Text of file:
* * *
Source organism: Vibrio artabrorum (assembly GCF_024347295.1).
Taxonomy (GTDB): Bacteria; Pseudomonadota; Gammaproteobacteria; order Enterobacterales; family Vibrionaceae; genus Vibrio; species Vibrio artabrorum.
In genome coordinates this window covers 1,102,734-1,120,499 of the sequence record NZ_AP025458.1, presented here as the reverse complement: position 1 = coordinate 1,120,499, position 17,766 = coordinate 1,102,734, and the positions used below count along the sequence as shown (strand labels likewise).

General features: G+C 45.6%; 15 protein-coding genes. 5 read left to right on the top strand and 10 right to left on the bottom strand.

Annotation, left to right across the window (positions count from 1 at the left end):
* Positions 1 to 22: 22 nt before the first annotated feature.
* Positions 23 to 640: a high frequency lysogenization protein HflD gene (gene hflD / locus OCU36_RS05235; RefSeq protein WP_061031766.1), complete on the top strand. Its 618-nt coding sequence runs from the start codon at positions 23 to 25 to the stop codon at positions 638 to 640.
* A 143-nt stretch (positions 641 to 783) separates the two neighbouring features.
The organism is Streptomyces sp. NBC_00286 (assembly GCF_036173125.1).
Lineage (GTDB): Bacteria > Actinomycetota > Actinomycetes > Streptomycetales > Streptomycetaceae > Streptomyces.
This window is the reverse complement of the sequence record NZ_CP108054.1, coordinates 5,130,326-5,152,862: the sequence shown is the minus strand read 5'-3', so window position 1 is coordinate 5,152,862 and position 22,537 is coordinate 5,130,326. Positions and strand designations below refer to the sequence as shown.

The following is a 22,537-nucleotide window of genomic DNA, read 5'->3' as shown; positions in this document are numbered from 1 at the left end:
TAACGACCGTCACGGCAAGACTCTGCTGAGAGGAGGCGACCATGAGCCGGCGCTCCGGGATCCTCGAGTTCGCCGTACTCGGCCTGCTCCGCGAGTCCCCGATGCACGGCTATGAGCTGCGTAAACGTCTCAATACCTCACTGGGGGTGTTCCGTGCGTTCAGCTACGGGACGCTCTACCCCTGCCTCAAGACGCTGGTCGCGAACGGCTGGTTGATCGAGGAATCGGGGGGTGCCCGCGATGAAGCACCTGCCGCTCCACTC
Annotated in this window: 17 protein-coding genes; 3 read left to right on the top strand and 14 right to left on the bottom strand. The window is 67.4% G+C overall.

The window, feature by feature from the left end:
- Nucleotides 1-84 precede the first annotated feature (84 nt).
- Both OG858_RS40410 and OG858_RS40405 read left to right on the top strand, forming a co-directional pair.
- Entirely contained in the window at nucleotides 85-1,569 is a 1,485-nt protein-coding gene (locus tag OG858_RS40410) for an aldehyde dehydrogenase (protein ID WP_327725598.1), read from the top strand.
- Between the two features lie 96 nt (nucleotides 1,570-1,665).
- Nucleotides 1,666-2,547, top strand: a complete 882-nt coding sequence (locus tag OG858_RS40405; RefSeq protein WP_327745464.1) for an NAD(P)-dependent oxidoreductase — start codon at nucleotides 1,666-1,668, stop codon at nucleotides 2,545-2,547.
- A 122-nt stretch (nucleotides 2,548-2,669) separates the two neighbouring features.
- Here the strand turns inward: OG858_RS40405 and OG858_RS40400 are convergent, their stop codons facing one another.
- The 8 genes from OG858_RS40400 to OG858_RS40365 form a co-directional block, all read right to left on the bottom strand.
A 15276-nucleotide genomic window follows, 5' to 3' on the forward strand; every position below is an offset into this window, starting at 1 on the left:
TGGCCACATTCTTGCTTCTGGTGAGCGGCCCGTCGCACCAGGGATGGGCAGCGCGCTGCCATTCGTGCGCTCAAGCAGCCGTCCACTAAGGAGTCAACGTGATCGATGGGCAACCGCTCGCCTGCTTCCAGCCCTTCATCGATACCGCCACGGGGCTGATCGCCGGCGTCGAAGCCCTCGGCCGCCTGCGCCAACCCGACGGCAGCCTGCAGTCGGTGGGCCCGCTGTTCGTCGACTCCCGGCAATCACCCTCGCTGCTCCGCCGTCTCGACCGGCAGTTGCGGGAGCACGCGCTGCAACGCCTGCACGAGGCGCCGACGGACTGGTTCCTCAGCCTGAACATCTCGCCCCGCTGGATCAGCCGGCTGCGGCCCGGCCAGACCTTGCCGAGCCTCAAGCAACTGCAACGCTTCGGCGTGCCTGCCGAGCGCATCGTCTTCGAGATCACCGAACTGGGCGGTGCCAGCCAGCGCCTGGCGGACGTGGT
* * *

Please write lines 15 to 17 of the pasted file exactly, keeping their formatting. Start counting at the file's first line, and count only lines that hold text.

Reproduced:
The window, feature by feature from the left end:
- Nucleotides 1-84 precede the first annotated feature (84 nt).
- Both OG858_RS40410 and OG858_RS40405 read left to right on the top strand, forming a co-directional pair.